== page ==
Global & International Studies

During COVID-19 I am available by email as well as for virtual meetings. Please don't hesitate to get in touch if you need assistance, or have any questions. Margaret

Research Tip Sheet (pdf)

Pick a research topic

  • Read your assignment instructions carefully
  • Pick a topic that interests you and meets the criteria of the assignment
  • Identify key concepts of your research topic
  • Do some background reading on your topic using Wikipedia

Identify key concepts

Subject specific dictionaries and encyclopedias are useful for helping you figure out the jargon of a discipline and can give quick overviews of a topic to get you started. You can often pick up keywords to use in your search strategies from these sources.  Try using Wikipedia or the reference tool below to find key words.

Developing a good search strategy is important

  • what is your assignment?
  • what is the main topic?
  • what aspect of the topic is of interest to you?
  • who has an interest in that topic?
  • what other language might they be using to talk about that topic? do they spell it differently?
  • when was it relevant? is it a new idea, or a long standing issue?
  • what other factors play into your issue? climate, population, government, geography, etc.

Once you've decided which terms are the most useful for your search, combine them in a boolean search

BOOLEAN SEARCH TIPS:

  • Use keywords only, DO NOT search using a full sentence.
  • Combine keywords for different ideas with AND
    • Search by keyword for specific topics: Globalization AND women
    • Or by country: Globalization AND China
  • Combine synonyms or similar words for an idea with OR. Use as many synonyms as you want but they must be in brackets and have OR between each term.
    • (international OR global OR multinational)
  • Capitalize your AND and OR terms
  • Use the * at the end of the root of a word to find all the forms of that word
  • Use " " quotation marks to find a phrase such as "human rights"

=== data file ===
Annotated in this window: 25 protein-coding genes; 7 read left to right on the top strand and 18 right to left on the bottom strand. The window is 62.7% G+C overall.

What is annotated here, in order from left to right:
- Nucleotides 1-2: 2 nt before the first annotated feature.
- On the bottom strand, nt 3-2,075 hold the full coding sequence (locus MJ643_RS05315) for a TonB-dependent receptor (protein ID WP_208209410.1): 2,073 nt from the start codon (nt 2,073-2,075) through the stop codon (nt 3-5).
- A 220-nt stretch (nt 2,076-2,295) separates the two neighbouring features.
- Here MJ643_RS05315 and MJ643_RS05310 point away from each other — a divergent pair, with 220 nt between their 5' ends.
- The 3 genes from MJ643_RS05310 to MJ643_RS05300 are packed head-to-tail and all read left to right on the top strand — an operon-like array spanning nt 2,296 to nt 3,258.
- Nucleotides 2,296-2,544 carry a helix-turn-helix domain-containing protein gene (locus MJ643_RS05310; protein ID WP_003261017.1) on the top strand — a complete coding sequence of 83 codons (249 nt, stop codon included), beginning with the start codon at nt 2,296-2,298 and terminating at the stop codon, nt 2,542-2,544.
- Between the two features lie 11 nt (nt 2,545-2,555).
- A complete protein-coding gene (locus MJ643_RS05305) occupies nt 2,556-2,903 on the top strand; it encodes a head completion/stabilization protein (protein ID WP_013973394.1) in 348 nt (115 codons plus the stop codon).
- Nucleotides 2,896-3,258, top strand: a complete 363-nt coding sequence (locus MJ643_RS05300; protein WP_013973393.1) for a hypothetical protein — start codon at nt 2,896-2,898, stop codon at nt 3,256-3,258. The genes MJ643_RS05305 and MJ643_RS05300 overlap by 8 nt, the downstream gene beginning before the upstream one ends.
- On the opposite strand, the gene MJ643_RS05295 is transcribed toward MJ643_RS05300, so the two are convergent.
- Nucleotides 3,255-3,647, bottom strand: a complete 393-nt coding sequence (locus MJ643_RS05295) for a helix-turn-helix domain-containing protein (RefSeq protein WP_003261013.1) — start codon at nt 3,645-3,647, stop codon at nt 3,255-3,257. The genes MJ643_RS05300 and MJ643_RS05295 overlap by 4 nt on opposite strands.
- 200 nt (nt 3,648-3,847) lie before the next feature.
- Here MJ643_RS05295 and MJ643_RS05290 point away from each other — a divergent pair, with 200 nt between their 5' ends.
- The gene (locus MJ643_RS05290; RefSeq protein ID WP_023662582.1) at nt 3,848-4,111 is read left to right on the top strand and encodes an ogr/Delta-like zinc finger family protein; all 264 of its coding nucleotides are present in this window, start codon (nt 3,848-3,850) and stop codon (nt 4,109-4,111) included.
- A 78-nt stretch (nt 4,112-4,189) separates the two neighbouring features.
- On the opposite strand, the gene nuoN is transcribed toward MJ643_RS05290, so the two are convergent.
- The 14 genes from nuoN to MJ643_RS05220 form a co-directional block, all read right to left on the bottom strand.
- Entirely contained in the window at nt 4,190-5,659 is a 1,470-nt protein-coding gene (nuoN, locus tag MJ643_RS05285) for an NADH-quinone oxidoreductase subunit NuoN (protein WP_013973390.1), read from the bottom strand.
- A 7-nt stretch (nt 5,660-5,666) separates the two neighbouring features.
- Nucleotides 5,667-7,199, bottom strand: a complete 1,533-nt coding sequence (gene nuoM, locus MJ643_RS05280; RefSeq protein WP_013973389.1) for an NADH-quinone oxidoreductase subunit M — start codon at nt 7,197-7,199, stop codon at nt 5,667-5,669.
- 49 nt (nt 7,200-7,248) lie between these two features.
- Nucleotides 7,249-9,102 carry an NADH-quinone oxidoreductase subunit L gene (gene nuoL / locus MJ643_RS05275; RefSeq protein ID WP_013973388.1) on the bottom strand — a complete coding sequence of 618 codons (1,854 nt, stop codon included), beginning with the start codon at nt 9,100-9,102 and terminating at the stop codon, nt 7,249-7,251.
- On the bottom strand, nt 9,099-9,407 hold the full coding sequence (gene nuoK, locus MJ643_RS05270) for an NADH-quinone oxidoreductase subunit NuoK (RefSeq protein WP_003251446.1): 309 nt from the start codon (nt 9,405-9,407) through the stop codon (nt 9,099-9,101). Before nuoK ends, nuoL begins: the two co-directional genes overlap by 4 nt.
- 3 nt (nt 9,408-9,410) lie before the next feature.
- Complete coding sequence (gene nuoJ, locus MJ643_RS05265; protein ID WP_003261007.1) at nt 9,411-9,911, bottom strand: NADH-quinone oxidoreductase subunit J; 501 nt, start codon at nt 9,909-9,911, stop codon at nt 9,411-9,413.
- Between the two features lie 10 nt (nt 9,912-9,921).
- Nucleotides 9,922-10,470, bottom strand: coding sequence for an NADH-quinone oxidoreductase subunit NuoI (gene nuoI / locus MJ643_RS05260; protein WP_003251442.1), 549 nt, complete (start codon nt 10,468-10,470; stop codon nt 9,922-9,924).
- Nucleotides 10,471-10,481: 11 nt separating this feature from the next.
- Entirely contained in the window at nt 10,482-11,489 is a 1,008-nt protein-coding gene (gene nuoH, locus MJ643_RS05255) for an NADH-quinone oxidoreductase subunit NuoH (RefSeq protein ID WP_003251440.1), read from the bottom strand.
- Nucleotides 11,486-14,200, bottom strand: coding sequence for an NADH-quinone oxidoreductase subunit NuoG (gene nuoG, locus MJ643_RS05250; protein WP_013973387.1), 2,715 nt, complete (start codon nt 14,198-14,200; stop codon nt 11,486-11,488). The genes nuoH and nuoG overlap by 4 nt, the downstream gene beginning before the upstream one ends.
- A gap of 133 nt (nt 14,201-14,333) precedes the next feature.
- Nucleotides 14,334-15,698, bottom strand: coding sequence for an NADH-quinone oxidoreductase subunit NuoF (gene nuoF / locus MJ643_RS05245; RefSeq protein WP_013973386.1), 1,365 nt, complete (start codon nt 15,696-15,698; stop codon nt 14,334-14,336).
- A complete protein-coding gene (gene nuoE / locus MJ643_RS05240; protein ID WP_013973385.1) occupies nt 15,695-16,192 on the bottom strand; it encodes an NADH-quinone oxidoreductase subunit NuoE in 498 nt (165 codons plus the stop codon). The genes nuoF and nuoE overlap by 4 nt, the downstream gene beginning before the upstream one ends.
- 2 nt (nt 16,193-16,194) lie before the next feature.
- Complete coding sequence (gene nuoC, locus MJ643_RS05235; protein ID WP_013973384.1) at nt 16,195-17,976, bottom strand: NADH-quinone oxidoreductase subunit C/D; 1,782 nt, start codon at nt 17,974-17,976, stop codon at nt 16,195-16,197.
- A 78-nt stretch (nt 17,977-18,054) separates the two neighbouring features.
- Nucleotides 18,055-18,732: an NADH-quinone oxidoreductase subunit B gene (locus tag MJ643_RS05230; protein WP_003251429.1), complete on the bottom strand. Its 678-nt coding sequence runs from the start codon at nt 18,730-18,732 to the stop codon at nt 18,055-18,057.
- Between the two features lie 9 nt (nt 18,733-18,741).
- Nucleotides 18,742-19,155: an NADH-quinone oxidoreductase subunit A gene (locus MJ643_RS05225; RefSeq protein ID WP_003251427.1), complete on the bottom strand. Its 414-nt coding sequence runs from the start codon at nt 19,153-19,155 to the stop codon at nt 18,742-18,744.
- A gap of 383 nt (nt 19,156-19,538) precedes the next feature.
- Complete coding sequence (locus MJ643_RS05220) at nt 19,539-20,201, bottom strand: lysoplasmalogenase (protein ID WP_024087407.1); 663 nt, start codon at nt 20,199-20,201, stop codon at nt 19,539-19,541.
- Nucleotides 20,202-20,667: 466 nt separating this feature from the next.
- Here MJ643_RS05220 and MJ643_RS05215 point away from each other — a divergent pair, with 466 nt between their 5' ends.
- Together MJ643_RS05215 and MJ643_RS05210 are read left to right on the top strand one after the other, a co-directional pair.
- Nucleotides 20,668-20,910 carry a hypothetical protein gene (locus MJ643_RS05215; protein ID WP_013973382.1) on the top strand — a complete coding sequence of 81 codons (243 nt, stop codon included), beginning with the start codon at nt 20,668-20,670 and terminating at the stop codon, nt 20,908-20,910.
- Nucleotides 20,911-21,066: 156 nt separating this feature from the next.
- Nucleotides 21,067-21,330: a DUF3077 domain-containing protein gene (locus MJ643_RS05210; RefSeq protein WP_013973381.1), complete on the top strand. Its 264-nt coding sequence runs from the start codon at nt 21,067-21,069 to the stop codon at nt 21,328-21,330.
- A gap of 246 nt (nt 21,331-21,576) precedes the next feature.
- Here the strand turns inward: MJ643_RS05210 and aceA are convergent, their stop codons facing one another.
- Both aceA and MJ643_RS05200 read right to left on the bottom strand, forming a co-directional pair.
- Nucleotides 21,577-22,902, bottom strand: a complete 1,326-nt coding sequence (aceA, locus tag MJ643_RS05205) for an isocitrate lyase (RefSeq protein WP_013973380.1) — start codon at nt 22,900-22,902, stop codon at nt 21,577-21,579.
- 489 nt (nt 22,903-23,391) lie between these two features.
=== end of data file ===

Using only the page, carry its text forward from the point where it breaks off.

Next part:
Use Filters offered by the database

Controlled vocabulary

Some databases have a list of terms used to index articles in a consistent manner.  These terms can be used to search for relevant material.

This list may be referred to as:

  • Thesaurus
  • Subject Headings
  • Taxonomy
  • Synonyms

As you read through a list of search results, take note of any new terms that are relevant to your topic.  Search using these new terms.

Useful guides 

It is also important to understand the difference between Primary, Secondary and Tertiary Sources, including how to locate and use them.

Omni Searching

Covid 19 Updates: 

The library's search tool Omni lets you do just one search to find books, newspaper articles, journal articles, and other types of resources. 

See Boolean Search Tips above in Getting Started with Your Research

Narrow your search by:

  • Resource Type
  • Publication Date
  • Subject 
  • Language
  • Location

Fulltext eBook Collections: 

Journal Articles 

Academic Journals vs. Popular Magazines and Newspapers

Start with the Omni search box to search across most of the library's databases. Use the main keywords from your research topic. As you retrieve results, use the filters on the left of the screen to narrow or broaden your search. Guide on finding articles in OMNI.

Specialized Databases

Grey Literature

Grey literature is an important source of information for research. It provides access to a broad range of information and often contains new ideas. Searching grey literature also offers the potential to balance any tendencies for publication bias found in published literature. It helps introduce alternative perspectives that may not be represented in standard literature.

The main thing to know about grey literature is that it is NOT produced by a body whose primary activity is publishing.  So, if you see Oxford University Press, Random House, Penguin, Macmillan etc. etc. it is NOT grey literature.

Examples of grey literature include:

technical reports research reports committee reports
market reports conference papers white papers
posters pamphlets blogs
clinical trials podcasts government documents
speeches theses and dissertations newsletters

Grey Literature - the Best place to start

Other resources for finding grey literature

Policy Reports and Working Papers

Think Tanks

Tips for Newspaper Searching

  • Factiva (Globe and Mail, The Economist and the Wall Street Journal live here)
  • Nexis Uni
  • Canadian Newsstream  Access to over 280 Canadian news sources
  • PressReader provides pdf access to newspapers and magazines from more than 100 countries in over 55 languages. The collection currently exceeds 5,000 titles.
  • Global Terrorism Database - provides information on terrorist attacks around the world since 1970 with annual updates

A small sample of titles available online through the OMNI:

Content last updated: August 11, 2020